The Queens Museum of Art at Bulova Corporate Center
Anne Deleporte’s Einstein, Marx & Matisse is a series of works that the artist calls photo-frescos. Part collage, part painting, Deleporte’s work is created through a chance process of collecting newspapers late in the day, or long after the news is current. Each photo-fresco begins with one or more sections of the newspaper, more often than not from The New York Times; this group of paintings on view at Bulova is based on newspapers published between 2005 and 2013. Deleporte’s relationship to the news is different than yours or mine. She collects newspapers whenever she can, quickly checking for visual interest. From this news archive, she unfolds and pastes the newspapers onto wood, canvases, and in many cases, walls, ceilings and other architectural surfaces. She then locates images from the news that she wants to highlight by carefully painting around them, filling in the gaps between them with solid color, most often pale blue and, more recently, black.
As a viewer, you might be immediately drawn to certain details in each painting: a color wheel, Picasso’s portrait of Thérèse, the Mississippi River, sculptures by artists Richard Serra and Joel Shapiro, a crumbling loaf of bread, a swimmer cutting a long stroke, the right field pole at Fenway Park. It may look like the frescoes include more artistic imagery (references to da Vinci, a painter’s palette, and the aforementioned works by Picasso, Shapiro, and Serra) than non-art images. What do sections of corn on the cob, cheese fondue, a red robin, and a bull have to do with art? Which of these things is not like the other? In viewing, or rather reading, these artworks pictorially, an appreciation emerges for the artistry of print media: photography, drawing, typeface, and paintings captured within Deleporte’s paintings, rich with shadowed depth, suggest a three-dimensionality that makes the news all the more surreal. The background (or, in Deleporte’s case, the foreground) of the paper enlivens our collective reading of the news.
This is no doubt an artist’s filter of the newspaper. Images are privileged over words, suggesting a different kind of literacy. Deleporte’s selective reading creates a sense of order out of the glut of visual and textual matter we face daily, both awake and in dreams. The way in which Deleporte’s work summarizes the news, bringing together chance occurrences in print media, is integral to her art, while it also leaves the door open to the viewer’s subjective reading. If you happen to be an avid reader of the newspaper, you may feel familiar with what you’re seeing, the gestalt of past papers read. Or, specific symbols might trigger associations that have nothing to do with the artist’s intentions. In fact, three of the artworks on view – Matisse, Marx, & Einstein (all 2005) – are from the same day, and two of these works, Matisse and Marx, were made using duplicate copies of the same day’s newspaper, demonstrating the possibility for variations in casting these contemporary hieroglyphs. Even if we agree with Deleporte’s emphasis on these three historical figures for their symbolic value in art, political theory, and science, our individual understanding of the news and the world is distinctly subjective. Like the news itself, Deleporte’s paintings leave certain details to the imagination. How one image or detail relates to another is part of the experiment. The real mystery is what Deleporte chooses to cover up.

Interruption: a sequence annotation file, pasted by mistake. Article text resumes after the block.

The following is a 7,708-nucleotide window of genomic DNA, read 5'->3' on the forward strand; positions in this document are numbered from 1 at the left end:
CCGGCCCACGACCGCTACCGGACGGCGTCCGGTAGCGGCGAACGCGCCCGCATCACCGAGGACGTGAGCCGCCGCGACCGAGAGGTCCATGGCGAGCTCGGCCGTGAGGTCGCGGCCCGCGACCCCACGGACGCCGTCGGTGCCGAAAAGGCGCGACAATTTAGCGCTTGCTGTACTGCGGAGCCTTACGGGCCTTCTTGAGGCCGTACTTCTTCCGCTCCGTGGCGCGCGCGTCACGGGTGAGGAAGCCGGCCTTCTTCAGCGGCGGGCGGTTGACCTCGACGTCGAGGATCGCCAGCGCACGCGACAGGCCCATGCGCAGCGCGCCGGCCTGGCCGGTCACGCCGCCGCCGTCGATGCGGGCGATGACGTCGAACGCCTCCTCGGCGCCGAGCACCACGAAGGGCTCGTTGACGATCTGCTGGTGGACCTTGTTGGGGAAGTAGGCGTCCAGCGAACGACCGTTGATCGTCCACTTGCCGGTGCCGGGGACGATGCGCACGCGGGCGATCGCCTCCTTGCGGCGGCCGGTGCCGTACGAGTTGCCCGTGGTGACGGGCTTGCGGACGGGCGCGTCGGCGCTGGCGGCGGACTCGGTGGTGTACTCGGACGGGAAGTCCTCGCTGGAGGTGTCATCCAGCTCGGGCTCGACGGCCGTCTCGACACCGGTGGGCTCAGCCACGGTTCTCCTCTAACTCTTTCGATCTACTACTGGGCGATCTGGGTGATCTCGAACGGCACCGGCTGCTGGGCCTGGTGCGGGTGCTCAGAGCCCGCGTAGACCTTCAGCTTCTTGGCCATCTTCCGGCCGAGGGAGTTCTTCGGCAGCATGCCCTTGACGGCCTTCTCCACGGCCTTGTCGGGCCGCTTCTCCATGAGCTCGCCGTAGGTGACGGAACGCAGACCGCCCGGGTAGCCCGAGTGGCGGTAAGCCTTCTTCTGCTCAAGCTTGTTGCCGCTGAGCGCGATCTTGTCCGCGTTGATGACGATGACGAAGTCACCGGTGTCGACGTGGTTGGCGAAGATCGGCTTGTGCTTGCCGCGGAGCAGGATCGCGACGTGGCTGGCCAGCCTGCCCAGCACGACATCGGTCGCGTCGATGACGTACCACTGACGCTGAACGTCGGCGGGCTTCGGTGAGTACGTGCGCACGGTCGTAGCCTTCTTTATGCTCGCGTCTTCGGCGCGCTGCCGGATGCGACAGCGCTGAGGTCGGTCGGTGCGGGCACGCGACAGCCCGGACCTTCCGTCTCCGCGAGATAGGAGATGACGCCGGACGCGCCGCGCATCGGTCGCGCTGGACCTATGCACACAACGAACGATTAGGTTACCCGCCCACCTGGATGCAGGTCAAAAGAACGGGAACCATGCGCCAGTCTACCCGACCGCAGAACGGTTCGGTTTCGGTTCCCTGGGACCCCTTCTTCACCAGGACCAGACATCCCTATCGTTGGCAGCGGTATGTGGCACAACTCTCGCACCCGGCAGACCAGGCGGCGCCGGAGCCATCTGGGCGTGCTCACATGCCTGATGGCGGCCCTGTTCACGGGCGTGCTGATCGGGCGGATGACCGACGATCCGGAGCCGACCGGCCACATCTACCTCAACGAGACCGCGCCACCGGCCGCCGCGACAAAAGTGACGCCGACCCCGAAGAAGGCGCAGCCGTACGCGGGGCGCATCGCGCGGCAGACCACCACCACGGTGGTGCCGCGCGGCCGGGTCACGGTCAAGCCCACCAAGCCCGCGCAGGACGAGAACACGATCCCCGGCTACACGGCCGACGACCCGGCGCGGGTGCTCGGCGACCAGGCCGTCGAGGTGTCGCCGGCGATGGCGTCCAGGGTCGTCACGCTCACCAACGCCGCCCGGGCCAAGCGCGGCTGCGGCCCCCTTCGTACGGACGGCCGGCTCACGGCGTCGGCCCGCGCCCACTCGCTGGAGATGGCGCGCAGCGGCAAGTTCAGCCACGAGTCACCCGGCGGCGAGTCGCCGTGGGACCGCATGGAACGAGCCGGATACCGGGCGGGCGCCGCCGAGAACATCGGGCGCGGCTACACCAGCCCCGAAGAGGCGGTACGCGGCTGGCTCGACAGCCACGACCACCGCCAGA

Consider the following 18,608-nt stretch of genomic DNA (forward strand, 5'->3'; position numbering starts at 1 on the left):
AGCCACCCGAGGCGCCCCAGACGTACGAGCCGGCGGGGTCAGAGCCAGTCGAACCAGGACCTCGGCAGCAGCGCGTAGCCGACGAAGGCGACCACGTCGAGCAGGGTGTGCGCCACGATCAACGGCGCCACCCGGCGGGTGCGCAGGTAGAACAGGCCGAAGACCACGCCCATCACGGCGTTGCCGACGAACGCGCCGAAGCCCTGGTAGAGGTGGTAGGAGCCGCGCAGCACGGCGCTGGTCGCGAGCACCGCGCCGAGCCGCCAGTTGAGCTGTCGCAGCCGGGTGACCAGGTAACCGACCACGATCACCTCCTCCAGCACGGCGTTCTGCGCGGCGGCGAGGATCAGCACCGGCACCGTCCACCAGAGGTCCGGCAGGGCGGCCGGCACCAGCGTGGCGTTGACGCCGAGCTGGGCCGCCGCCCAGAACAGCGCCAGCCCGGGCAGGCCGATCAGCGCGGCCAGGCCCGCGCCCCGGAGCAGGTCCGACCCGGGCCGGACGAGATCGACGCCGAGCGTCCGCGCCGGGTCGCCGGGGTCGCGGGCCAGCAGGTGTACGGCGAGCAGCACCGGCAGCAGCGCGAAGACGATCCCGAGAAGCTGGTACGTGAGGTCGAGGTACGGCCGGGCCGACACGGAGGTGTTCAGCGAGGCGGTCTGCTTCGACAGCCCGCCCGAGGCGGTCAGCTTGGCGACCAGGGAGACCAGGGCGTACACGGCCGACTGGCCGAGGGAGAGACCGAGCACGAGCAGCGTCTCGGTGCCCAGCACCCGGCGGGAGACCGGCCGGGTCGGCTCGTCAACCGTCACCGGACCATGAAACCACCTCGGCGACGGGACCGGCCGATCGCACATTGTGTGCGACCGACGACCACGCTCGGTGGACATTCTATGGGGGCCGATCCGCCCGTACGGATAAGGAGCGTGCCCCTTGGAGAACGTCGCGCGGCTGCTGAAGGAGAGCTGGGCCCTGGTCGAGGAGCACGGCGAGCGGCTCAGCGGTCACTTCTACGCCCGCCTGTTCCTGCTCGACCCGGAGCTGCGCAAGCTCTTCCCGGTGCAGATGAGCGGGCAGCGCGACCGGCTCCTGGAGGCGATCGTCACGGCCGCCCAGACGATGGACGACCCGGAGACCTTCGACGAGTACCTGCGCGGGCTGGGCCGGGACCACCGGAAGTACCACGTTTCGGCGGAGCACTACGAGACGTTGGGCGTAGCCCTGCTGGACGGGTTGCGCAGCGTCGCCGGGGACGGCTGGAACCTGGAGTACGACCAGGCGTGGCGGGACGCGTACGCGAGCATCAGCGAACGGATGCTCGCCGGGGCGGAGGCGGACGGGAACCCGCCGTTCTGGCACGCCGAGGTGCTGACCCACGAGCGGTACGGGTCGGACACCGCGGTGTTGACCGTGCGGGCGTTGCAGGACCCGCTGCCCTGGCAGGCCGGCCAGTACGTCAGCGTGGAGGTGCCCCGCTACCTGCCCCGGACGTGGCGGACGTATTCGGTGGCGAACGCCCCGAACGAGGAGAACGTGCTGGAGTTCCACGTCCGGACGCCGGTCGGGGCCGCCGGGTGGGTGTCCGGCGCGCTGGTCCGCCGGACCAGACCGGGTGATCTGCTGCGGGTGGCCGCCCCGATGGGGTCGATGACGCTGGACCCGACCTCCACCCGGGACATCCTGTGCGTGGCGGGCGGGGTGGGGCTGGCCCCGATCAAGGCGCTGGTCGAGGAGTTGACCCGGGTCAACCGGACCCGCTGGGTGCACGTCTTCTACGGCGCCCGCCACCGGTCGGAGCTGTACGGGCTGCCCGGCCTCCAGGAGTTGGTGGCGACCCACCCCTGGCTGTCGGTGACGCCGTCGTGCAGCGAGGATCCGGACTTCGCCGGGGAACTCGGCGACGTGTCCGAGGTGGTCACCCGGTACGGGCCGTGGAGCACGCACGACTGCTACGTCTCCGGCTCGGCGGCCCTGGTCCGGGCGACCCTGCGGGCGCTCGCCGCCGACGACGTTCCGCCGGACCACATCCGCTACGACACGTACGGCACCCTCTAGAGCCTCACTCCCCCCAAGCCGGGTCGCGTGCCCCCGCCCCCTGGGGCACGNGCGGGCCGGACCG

About the artist: Anne Deleporte lives and works in Long Island City, New York. She works in a variety of media—including painting, sculpture, drawing, video, and numerous projects of hers have taken shape as public installations. Deleporte is currently completing a mural for Highbridge Gardens in the Bronx, commissioned by New York City’s Percent for Art Program. Her large scale work has been presented in exhibitions at The Dallas Contemporary and Momenta Art in Brooklyn (both 2010), Museo do Paço Imperial and Galeria Laura Marsiaj in Rio de Janeiro (both 2009), and Prospect.1 New Orleans (2008). Deleporte has exhibited nationally and internationally at the New Museum of Contemporary Art, PS1 Contemporary Art Center, the Santa Monica Museum of Art, the Shanghai Art Museum, The Centre Georges Pompidou, and Musée d’Art Moderne.
The Queens Museum at Bulova Corporate Center
75-20 Astoria Boulevard
Jackson Heights, N.Y. 11370
Bulova Corporate Center is sponsored by the Blumenfeld Development Group and LaGuardia Corporate Center Associates. Since 1990, the Queens Museum of Art has partnered with the Blumenfeld Development Group to energize the Bulova Corporate Center by presenting arts exhibitions and projects.
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